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Originally published in "The Lord's Coming Herald & Wesleyan Bible Prophecy Advocate," October 2009

How Dispensationalism Changed The Old Holiness Message

The original emphasis of the gospel is that all Christians are both called and required to live holy lives. There are no second class believers who can get by and somehow squeak into heaven by doing anything other than following peace with all men and "the sanctification, without which no man shall see the Lord" (Heb. 12:14).

This ironclad, blanket appeal to UNIVERSALISM in the requirement for impartational holiness, as incumbent upon all people now, has always proven be a dynamic motivator of human behavior.

Human nature being what it is, folks will generally take the easier, more comfortable, and less demanding route in spiritual matters. The majority will live on the lowest level of spiritual and moral experience that is deemed acceptable within the confines of the belief systems that they have espoused.

The concept of "universal holiness," then, is necessary to motivate folks to press on to that which is above and beyond any human "comfort zone" that would enshrine any attitudes permitting of any response to God that is less than full commitment--i.e., all for Jesus.

The biblical concept of "universal holiness" has changed within the modern Holiness movement as a consequence of her involvement in late nineteenth century dispensational ideology. That change came with the advent of the "bridehood saints" paradigm of W. B. Godbey, G. D. Watson, and other influential figures of our movement who bought into the novel Darbyite concept of split-off pre-tribulational rapture teaching.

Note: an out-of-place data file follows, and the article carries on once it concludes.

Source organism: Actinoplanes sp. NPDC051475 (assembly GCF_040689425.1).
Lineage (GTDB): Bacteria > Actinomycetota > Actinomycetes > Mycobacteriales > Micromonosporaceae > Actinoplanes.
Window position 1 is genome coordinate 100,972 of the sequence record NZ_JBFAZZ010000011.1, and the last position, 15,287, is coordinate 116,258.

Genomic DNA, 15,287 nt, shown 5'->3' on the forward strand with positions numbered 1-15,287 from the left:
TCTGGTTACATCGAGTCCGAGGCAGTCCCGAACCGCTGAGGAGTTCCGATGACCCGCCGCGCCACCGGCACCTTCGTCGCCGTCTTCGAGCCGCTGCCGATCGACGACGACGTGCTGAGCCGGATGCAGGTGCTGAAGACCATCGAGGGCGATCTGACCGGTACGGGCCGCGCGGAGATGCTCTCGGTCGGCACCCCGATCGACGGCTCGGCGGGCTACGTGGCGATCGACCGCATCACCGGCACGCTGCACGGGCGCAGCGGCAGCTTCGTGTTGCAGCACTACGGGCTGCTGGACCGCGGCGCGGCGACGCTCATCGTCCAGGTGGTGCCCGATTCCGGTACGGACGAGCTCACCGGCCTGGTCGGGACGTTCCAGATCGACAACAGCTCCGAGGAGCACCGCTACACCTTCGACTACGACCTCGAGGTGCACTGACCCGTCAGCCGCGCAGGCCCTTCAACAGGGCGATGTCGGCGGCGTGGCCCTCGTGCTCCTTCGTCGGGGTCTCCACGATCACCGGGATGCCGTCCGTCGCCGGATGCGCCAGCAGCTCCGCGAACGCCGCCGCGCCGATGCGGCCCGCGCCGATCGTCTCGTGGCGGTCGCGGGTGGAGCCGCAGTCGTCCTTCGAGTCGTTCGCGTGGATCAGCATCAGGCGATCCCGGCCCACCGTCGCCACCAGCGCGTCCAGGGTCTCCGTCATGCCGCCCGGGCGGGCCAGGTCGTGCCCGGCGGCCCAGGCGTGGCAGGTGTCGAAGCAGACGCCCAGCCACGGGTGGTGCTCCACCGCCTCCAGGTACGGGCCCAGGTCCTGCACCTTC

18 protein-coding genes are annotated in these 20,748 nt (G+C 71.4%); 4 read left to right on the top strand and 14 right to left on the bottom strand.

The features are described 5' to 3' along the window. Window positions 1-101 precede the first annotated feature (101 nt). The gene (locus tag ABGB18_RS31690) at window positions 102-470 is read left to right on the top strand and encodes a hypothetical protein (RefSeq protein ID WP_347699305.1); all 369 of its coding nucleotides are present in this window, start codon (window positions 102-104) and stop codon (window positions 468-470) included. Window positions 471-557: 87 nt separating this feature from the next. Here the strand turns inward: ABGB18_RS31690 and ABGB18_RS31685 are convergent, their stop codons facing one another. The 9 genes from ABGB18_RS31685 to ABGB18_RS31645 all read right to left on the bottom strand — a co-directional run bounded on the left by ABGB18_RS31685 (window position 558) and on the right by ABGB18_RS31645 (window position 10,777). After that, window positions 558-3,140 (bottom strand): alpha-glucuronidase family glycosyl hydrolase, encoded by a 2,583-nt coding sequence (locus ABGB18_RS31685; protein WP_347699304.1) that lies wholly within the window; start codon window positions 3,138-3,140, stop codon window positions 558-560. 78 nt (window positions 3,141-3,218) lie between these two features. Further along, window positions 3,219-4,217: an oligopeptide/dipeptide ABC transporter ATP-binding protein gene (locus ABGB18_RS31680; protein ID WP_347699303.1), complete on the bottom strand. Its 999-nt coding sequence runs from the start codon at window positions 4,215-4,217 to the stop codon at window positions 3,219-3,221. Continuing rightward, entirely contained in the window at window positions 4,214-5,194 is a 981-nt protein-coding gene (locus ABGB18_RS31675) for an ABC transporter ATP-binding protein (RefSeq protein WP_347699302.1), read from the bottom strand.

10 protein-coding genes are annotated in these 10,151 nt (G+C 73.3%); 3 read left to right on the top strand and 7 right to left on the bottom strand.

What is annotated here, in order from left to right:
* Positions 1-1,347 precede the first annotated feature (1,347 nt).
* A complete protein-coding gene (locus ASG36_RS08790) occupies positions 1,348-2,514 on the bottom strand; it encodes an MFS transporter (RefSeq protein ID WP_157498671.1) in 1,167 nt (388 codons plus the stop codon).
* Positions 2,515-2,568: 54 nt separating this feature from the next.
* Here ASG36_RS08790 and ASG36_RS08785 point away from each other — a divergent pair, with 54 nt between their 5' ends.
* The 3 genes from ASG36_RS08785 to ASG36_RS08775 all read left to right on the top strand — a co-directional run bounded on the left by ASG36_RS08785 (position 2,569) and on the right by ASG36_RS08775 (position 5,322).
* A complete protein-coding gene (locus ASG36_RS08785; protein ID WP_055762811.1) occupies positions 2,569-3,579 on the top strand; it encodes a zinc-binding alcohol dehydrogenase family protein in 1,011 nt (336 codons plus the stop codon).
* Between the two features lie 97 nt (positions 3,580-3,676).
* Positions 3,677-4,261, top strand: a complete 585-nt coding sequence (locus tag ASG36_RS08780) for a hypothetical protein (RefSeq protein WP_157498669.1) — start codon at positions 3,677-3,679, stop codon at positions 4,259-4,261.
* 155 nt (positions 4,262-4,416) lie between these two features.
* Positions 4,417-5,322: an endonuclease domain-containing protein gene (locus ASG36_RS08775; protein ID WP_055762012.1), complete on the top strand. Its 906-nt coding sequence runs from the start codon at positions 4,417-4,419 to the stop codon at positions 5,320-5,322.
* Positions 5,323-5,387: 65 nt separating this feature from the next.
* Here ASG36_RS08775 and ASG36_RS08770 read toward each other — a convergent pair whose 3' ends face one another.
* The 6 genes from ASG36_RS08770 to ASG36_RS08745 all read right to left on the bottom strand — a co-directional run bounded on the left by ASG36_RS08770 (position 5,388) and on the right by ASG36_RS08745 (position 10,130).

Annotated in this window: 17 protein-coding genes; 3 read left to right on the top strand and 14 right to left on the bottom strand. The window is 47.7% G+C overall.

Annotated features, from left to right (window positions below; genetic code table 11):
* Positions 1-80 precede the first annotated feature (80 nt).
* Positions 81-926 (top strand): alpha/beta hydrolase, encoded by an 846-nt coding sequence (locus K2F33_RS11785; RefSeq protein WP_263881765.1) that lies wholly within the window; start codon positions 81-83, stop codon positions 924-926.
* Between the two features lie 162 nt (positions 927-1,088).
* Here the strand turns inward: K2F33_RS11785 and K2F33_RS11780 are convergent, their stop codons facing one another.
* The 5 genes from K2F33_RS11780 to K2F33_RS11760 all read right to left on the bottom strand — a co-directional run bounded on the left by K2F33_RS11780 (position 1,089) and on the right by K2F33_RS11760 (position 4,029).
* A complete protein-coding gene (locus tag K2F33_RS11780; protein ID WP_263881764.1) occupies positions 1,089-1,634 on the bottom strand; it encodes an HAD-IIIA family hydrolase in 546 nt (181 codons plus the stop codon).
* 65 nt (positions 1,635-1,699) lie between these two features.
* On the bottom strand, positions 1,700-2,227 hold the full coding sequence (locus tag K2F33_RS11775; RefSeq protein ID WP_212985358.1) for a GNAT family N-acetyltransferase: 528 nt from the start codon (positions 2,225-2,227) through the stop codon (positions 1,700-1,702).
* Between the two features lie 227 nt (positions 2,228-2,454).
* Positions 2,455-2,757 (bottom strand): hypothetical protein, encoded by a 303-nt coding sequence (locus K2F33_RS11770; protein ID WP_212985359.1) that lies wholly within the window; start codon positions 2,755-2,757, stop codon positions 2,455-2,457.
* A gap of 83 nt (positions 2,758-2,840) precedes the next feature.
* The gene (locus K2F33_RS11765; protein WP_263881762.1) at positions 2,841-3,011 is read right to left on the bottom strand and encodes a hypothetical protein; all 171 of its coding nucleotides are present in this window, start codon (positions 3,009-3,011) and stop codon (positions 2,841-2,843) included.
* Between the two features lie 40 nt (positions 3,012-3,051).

According to this new paradigm, the "bidehood saints" were the entirely sanctified--entire sanctification being the primary qualification for removed in Darbyism's pre-tribulational rapture. Those saved, but not yet wholly sanctified, in this view, would "miss the rapture," and thus have to go through the so-called "tribulation" period.

The above novel teaching of the wholly sanctified as the soon-to-be pre-tribulationally raptured-out bridehood saints was a major departure, doctrinally speaking, from historic Methodism. Old Methodism believed the Bible doctrines of a general resurrection of the dead, and a universal judgment day. This was the primary ideological context from within which she had long urged all mankind to pursue holiness in heart and life.

Accommodation to Watson's dualistic "bridehood saints" analogy, based on the speculative dispensational theory of pre-tribulational rapturism, led, ultimately, to the demise of the once-powerful old Wesleyan concept of "universal holiness" among us. With dispensationalism came Gnosticism into our religious philosophy and Antinomianism into our religious practice. The "shift" these changes represent were subtle, gradual, and deep structure. Few of us are even aware of them.

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